By Joanna Langfield

Todd Field’s elegant and compelling drama is an of the moment look at power and its abuse. It’s a great, relevant piece of writing, brought to unshakeable life by a terrific cast, led by the inimitable Cate Blanchett.

While set in the specific world of classical music, what we see reveal itself could have, and has, happened almost anywhere. Corporations, industries such as sports, media and, dare I say, film, have been rocked by revelations not unlike what happens here. Most of the pieces I’ve seen about those stories have been appropriately angry and square on bold. Field takes a different path. His is a work of art, paralleling the mysterious beauty of the music and the intensity of those who make it. From Tar’s first speech, given as a not so humble response to a New Yorker on stage interview, we know this iconic EGOT doesn’t suffer fools gladly. And the movie about her respects its audience, never spoon feeding its revelations, questions or lessons learned.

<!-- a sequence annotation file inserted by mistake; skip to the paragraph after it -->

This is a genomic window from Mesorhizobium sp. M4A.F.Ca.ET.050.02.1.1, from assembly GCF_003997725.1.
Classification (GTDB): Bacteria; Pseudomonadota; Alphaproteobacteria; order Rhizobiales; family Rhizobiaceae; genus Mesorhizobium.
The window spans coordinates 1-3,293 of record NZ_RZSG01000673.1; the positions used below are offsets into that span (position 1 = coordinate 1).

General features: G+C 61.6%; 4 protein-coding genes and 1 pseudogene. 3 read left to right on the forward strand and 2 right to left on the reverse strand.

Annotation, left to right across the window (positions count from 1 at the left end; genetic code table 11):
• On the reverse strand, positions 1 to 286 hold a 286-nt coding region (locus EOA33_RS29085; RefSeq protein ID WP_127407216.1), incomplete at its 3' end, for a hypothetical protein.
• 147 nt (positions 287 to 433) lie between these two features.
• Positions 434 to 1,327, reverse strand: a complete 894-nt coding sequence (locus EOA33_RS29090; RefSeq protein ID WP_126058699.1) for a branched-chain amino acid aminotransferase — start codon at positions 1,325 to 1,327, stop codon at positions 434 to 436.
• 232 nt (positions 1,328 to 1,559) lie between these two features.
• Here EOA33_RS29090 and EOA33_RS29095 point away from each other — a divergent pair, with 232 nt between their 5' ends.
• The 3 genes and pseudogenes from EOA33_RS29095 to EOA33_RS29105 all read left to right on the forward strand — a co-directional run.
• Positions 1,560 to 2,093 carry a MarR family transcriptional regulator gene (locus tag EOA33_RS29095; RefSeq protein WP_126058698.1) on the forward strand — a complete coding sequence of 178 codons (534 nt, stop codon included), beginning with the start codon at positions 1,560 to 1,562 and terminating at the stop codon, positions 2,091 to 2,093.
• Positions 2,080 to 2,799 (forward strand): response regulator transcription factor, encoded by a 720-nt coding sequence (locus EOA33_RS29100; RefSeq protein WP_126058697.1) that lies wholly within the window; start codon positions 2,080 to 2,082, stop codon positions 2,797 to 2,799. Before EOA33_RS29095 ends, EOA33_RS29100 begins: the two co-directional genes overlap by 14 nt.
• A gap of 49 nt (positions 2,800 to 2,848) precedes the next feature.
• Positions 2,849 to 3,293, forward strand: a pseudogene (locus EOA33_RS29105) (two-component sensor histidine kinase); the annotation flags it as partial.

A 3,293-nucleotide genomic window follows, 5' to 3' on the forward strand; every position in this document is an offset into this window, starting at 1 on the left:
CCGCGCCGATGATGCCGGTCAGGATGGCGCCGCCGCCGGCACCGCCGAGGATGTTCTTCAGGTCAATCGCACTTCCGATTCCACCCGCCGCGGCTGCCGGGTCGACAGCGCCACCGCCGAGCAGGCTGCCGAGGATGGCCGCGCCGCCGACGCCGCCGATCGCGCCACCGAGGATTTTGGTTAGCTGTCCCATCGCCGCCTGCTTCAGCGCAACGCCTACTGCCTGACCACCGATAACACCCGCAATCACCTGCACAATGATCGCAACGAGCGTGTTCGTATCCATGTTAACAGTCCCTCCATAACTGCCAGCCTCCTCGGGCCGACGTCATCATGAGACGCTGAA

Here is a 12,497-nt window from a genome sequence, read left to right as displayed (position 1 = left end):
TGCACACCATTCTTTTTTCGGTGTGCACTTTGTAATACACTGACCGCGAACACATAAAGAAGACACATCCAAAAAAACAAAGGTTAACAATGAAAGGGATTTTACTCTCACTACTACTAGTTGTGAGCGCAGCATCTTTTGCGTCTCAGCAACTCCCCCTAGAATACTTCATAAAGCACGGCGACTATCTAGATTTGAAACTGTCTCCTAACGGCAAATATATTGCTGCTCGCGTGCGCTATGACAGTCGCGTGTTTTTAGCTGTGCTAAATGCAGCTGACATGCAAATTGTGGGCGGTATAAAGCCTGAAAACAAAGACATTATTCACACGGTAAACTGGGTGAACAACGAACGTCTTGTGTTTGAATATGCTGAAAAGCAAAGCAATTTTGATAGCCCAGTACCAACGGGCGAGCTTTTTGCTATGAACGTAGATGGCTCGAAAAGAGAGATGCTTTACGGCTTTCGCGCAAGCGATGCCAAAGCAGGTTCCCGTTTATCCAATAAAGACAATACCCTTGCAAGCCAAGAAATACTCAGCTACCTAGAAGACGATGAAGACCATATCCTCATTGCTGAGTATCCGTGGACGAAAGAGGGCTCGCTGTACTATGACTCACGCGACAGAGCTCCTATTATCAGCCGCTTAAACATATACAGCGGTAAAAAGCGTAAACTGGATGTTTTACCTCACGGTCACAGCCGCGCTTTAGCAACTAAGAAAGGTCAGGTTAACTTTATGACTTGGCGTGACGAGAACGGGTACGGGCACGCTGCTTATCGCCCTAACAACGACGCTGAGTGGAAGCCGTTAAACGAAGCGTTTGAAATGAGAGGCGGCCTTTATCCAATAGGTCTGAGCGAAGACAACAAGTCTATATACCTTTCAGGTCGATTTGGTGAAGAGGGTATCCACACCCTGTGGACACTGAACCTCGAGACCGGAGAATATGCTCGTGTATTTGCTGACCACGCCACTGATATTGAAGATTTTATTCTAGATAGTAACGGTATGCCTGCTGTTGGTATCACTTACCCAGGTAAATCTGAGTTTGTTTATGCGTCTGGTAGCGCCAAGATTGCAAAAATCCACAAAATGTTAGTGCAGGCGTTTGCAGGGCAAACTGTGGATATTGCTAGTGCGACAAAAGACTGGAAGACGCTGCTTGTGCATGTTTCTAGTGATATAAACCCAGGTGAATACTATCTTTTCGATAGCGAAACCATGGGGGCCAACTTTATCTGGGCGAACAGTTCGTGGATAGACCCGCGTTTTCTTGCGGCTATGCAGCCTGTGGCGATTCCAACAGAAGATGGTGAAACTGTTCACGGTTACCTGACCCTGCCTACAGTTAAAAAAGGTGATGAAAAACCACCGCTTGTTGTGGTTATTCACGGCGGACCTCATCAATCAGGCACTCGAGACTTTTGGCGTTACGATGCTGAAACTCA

I don’t want to give a lot of story detail here, the arc of the story and the peeling away of it is too much horrifying fun to discover on your own. But I do want to note the actors, all of whom meet the challenges presented and more. There’s memorable work from Julian Glover, Noemie Merlant, Mark Strong and especially Nina Hoss, the heart and soul counterpoint to Tar’s sharklike lifeforce. Maybe it’s more interesting to have a woman as the bad guy (there are those questions again), but there’s no doubt without that decision, we wouldn’t have the thrill of watching Blanchett, one of the finest actors working today, take her on. Cutting through all the isms and fluff you just know her character wouldn’t stand for a second, Blanchett serves up a steely, smart and impeccably measured performance that somehow keeps us under her spell.

TAR is a fascinating movie. And I can’t wait to watch it again.